The Fig. 10 shows an example synthetic spherical image and a heatmap visualization of at each of its pixel. gives the uncertainty measure of 3D-2D correspondence. Correspondences with high value might result in more erroneous CPE, while a generous threshold would promote the number of inliers the can constrain the camera pose. We performed CPE with varying on an image pair. From Fig. 11 we can observe that the variance of certainly increases, however relative number of inliers increase too.

Fig. 10: Heatmap visualization of standard deviation (m) in
Fig. 11: With increasing , the error in CPE tends to increase, however, more inlier matches are being used which contributes to confident outlier rejection.

Vi-E Reduction in minimum required surface area and mapping time.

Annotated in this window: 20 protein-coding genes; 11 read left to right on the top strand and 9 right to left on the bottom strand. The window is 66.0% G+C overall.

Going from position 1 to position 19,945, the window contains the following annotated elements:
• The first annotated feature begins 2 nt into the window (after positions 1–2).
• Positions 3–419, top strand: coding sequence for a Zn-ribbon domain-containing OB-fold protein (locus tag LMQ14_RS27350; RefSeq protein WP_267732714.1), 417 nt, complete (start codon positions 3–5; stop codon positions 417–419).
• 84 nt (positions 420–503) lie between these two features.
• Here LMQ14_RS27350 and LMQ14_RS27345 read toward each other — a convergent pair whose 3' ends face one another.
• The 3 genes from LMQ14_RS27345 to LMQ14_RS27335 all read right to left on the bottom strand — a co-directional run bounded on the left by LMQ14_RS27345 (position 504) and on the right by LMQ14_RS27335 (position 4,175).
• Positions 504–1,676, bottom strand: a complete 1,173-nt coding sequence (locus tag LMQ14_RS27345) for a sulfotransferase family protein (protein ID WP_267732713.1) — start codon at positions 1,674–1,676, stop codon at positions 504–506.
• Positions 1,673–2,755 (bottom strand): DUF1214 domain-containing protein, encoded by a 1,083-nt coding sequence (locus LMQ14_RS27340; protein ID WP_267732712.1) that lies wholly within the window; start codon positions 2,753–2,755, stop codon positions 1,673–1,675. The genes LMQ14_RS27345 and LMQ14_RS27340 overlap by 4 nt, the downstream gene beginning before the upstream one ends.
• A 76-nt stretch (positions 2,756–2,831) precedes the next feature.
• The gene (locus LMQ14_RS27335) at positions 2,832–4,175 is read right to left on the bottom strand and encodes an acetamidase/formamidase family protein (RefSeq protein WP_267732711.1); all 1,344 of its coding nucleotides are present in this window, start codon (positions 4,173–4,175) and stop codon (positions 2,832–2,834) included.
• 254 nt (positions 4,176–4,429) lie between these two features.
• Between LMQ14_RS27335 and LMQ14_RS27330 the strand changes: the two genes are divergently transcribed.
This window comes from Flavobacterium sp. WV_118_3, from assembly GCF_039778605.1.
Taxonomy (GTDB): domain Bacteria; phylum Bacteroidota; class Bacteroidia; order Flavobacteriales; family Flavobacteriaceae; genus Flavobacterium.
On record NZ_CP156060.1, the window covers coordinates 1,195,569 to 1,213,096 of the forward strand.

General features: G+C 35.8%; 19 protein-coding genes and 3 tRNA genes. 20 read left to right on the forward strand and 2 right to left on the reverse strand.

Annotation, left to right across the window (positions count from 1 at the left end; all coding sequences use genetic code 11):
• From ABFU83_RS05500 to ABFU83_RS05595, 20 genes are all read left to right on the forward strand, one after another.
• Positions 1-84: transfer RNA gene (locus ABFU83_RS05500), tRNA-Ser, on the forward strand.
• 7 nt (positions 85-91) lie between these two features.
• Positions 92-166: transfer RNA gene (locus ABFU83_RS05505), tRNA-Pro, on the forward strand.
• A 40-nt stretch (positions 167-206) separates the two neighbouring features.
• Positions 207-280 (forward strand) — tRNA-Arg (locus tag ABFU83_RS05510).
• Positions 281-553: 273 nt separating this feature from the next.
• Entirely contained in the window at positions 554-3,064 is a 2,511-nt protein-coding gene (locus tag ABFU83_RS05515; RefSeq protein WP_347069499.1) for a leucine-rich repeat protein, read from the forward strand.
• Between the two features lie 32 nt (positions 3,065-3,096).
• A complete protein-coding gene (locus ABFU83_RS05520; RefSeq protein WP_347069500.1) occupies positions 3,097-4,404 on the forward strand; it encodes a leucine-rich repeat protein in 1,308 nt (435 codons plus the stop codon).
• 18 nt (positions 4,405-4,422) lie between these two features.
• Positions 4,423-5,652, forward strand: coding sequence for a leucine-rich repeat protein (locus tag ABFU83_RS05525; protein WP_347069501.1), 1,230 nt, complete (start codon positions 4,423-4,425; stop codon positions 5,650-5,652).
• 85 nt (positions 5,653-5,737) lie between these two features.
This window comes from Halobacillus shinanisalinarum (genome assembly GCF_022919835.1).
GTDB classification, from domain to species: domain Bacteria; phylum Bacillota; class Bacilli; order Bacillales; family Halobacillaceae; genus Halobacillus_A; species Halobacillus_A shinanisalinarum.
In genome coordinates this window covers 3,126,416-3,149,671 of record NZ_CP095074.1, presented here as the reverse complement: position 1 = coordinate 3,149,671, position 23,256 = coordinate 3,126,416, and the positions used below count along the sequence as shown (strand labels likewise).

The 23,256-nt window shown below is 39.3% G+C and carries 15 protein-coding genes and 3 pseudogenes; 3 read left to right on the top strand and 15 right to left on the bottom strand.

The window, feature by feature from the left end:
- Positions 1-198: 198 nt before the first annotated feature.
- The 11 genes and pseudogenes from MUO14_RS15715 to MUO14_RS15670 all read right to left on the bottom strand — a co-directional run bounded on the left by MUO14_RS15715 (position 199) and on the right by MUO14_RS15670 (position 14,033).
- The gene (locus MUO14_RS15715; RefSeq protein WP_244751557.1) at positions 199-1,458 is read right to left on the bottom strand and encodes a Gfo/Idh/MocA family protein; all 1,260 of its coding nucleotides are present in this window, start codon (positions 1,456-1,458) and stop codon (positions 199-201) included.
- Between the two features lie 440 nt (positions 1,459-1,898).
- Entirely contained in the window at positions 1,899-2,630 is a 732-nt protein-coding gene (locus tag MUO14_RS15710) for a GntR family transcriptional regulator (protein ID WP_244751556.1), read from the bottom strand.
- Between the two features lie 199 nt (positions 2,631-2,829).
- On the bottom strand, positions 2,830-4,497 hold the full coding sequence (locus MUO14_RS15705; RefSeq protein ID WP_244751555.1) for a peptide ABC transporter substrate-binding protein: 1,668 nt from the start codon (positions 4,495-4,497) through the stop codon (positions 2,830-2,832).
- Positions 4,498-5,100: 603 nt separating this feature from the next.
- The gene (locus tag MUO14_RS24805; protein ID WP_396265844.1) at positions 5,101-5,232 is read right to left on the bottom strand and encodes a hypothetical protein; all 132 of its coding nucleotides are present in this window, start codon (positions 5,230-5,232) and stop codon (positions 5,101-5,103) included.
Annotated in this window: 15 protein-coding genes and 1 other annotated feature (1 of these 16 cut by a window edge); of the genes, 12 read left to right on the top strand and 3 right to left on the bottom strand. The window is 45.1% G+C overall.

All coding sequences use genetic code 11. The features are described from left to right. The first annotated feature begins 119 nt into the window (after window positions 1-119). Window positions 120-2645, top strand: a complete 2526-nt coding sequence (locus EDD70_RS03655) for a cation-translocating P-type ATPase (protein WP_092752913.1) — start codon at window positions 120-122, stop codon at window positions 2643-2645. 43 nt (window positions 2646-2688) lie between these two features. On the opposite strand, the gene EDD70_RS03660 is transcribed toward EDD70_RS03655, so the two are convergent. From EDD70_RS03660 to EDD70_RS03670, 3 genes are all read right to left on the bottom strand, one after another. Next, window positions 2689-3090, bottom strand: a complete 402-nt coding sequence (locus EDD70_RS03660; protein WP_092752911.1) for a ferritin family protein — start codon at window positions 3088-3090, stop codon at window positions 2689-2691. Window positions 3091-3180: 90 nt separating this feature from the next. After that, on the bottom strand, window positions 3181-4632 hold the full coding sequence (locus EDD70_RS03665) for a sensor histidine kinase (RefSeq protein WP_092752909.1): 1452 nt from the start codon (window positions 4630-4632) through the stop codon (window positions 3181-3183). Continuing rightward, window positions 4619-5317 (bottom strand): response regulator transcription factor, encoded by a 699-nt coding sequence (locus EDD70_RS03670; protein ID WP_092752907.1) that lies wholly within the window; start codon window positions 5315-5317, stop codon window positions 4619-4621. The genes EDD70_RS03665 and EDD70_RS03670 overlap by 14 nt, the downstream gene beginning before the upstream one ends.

JPIL is targeted towards enabling accurate localization for very low overlap point clouds that requires significantly less user time. In sPCR, a user would need to walk on-site while mapping the structure to build a sufficiently large map. We simulated random walks in the vicinity of point clouds generated by the HoloLens. As the walk distance increased, more parts of the HoloLens point cloud were included for registration. We wanted to evaluate tBSC and BSC as a function of surface area mapped. Thus, we generated a cumulative density function of minimum surface area required by these methods for successful localization on 15 real datasets Fig. 12. We observe an average reduction of 10 times the surface area required by sPCR. For one dataset, we achieved a reduction from to and the time difference was minutes. Finally, performing JPIL over 12 datasets with EDM ground truth, we observe an average accuracy of 0.28m for tBSC registration and 1.21m for CPE Fig. 13. The surface area was calculated by remeshing the point clouds and summing up the area of each triangle. The surface also included parts of the environment other than the structure, thus the required surface area in practice would be less than the values shown.